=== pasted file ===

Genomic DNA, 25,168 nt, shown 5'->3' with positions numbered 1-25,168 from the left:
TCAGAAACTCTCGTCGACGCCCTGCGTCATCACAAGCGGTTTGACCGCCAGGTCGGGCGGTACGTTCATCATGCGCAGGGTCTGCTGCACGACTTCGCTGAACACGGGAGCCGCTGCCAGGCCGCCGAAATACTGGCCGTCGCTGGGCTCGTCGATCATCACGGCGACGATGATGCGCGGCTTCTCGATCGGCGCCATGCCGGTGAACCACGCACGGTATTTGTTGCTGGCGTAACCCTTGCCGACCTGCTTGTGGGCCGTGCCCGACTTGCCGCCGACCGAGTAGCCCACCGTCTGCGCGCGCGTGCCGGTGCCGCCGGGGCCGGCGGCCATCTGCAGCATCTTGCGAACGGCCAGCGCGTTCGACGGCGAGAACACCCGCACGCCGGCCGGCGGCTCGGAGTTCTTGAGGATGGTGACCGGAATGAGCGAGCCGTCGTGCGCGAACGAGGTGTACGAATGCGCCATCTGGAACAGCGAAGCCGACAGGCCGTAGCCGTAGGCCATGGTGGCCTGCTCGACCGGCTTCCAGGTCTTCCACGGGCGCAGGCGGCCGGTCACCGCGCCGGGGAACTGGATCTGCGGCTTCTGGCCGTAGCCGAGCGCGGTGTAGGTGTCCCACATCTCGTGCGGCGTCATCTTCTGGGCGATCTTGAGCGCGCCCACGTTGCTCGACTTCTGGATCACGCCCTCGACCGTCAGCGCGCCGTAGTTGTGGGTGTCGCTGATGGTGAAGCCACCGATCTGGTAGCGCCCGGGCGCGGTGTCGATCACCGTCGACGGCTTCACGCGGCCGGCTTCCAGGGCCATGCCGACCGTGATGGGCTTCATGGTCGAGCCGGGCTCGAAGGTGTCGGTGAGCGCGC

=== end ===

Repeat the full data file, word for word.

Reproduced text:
Genomic DNA, 25,168 nt, shown 5'->3' with positions numbered 1-25,168 from the left:
TCAGAAACTCTCGTCGACGCCCTGCGTCATCACAAGCGGTTTGACCGCCAGGTCGGGCGGTACGTTCATCATGCGCAGGGTCTGCTGCACGACTTCGCTGAACACGGGAGCCGCTGCCAGGCCGCCGAAATACTGGCCGTCGCTGGGCTCGTCGATCATCACGGCGACGATGATGCGCGGCTTCTCGATCGGCGCCATGCCGGTGAACCACGCACGGTATTTGTTGCTGGCGTAACCCTTGCCGACCTGCTTGTGGGCCGTGCCCGACTTGCCGCCGACCGAGTAGCCCACCGTCTGCGCGCGCGTGCCGGTGCCGCCGGGGCCGGCGGCCATCTGCAGCATCTTGCGAACGGCCAGCGCGTTCGACGGCGAGAACACCCGCACGCCGGCCGGCGGCTCGGAGTTCTTGAGGATGGTGACCGGAATGAGCGAGCCGTCGTGCGCGAACGAGGTGTACGAATGCGCCATCTGGAACAGCGAAGCCGACAGGCCGTAGCCGTAGGCCATGGTGGCCTGCTCGACCGGCTTCCAGGTCTTCCACGGGCGCAGGCGGCCGGTCACCGCGCCGGGGAACTGGATCTGCGGCTTCTGGCCGTAGCCGAGCGCGGTGTAGGTGTCCCACATCTCGTGCGGCGTCATCTTCTGGGCGATCTTGAGCGCGCCCACGTTGCTCGACTTCTGGATCACGCCCTCGACCGTCAGCGCGCCGTAGTTGTGGGTGTCGCTGATGGTGAAGCCACCGATCTGGTAGCGCCCGGGCGCGGTGTCGATCACCGTCGACGGCTTCACGCGGCCGGCTTCCAGGGCCATGCCGACCGTGATGGGCTTCATGGTCGAGCCGGGCTCGAAGGTGTCGGTGAGCGCGC